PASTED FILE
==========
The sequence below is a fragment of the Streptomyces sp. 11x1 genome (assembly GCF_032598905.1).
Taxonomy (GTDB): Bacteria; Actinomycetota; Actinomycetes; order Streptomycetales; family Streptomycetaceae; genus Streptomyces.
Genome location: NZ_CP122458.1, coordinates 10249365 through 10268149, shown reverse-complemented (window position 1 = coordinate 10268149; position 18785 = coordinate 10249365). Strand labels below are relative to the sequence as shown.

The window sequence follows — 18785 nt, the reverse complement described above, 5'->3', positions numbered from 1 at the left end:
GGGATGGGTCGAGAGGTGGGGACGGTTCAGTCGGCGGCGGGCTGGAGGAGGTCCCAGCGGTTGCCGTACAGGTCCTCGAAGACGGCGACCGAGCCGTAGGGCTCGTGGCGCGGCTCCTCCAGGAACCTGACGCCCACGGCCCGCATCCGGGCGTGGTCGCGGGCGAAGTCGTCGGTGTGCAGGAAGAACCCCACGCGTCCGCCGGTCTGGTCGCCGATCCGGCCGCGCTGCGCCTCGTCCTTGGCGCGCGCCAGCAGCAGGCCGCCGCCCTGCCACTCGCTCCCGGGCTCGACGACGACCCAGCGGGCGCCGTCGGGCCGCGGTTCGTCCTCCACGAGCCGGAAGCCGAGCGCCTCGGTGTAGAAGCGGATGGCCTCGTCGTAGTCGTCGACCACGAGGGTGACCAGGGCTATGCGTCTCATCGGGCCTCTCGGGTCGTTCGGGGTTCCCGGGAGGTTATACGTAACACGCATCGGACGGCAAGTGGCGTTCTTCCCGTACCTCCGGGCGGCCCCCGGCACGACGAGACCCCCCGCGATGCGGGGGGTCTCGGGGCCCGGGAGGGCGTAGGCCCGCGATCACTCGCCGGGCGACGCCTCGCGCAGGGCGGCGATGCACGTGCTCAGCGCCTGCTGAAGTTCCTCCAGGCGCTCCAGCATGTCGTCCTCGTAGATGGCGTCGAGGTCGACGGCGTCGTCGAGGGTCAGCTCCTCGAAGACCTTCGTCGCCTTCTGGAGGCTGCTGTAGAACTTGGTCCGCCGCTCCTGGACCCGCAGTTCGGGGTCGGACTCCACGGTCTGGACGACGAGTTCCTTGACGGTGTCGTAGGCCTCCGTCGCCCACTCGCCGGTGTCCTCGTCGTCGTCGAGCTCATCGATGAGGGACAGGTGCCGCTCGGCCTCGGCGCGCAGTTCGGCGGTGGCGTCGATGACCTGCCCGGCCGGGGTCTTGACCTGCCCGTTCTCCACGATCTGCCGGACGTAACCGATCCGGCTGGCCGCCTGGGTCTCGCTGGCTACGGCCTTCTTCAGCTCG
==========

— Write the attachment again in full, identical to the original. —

The sequence below is a fragment of the Streptomyces sp. 11x1 genome (assembly GCF_032598905.1).
Taxonomy (GTDB): Bacteria; Actinomycetota; Actinomycetes; order Streptomycetales; family Streptomycetaceae; genus Streptomyces.
Genome location: NZ_CP122458.1, coordinates 10249365 through 10268149, shown reverse-complemented (window position 1 = coordinate 10268149; position 18785 = coordinate 10249365). Strand labels below are relative to the sequence as shown.

The window sequence follows — 18785 nt, the reverse complement described above, 5'->3', positions numbered from 1 at the left end:
GGGATGGGTCGAGAGGTGGGGACGGTTCAGTCGGCGGCGGGCTGGAGGAGGTCCCAGCGGTTGCCGTACAGGTCCTCGAAGACGGCGACCGAGCCGTAGGGCTCGTGGCGCGGCTCCTCCAGGAACCTGACGCCCACGGCCCGCATCCGGGCGTGGTCGCGGGCGAAGTCGTCGGTGTGCAGGAAGAACCCCACGCGTCCGCCGGTCTGGTCGCCGATCCGGCCGCGCTGCGCCTCGTCCTTGGCGCGCGCCAGCAGCAGGCCGCCGCCCTGCCACTCGCTCCCGGGCTCGACGACGACCCAGCGGGCGCCGTCGGGCCGCGGTTCGTCCTCCACGAGCCGGAAGCCGAGCGCCTCGGTGTAGAAGCGGATGGCCTCGTCGTAGTCGTCGACCACGAGGGTGACCAGGGCTATGCGTCTCATCGGGCCTCTCGGGTCGTTCGGGGTTCCCGGGAGGTTATACGTAACACGCATCGGACGGCAAGTGGCGTTCTTCCCGTACCTCCGGGCGGCCCCCGGCACGACGAGACCCCCCGCGATGCGGGGGGTCTCGGGGCCCGGGAGGGCGTAGGCCCGCGATCACTCGCCGGGCGACGCCTCGCGCAGGGCGGCGATGCACGTGCTCAGCGCCTGCTGAAGTTCCTCCAGGCGCTCCAGCATGTCGTCCTCGTAGATGGCGTCGAGGTCGACGGCGTCGTCGAGGGTCAGCTCCTCGAAGACCTTCGTCGCCTTCTGGAGGCTGCTGTAGAACTTGGTCCGCCGCTCCTGGACCCGCAGTTCGGGGTCGGACTCCACGGTCTGGACGACGAGTTCCTTGACGGTGTCGTAGGCCTCCGTCGCCCACTCGCCGGTGTCCTCGTCGTCGTCGAGCTCATCGATGAGGGACAGGTGCCGCTCGGCCTCGGCGCGCAGTTCGGCGGTGGCGTCGATGACCTGCCCGGCCGGGGTCTTGACCTGCCCGTTCTCCACGATCTGCCGGACGTAACCGATCCGGCTGGCCGCCTGGGTCTCGCTGGCTACGGCCTTCTTCAGCTCG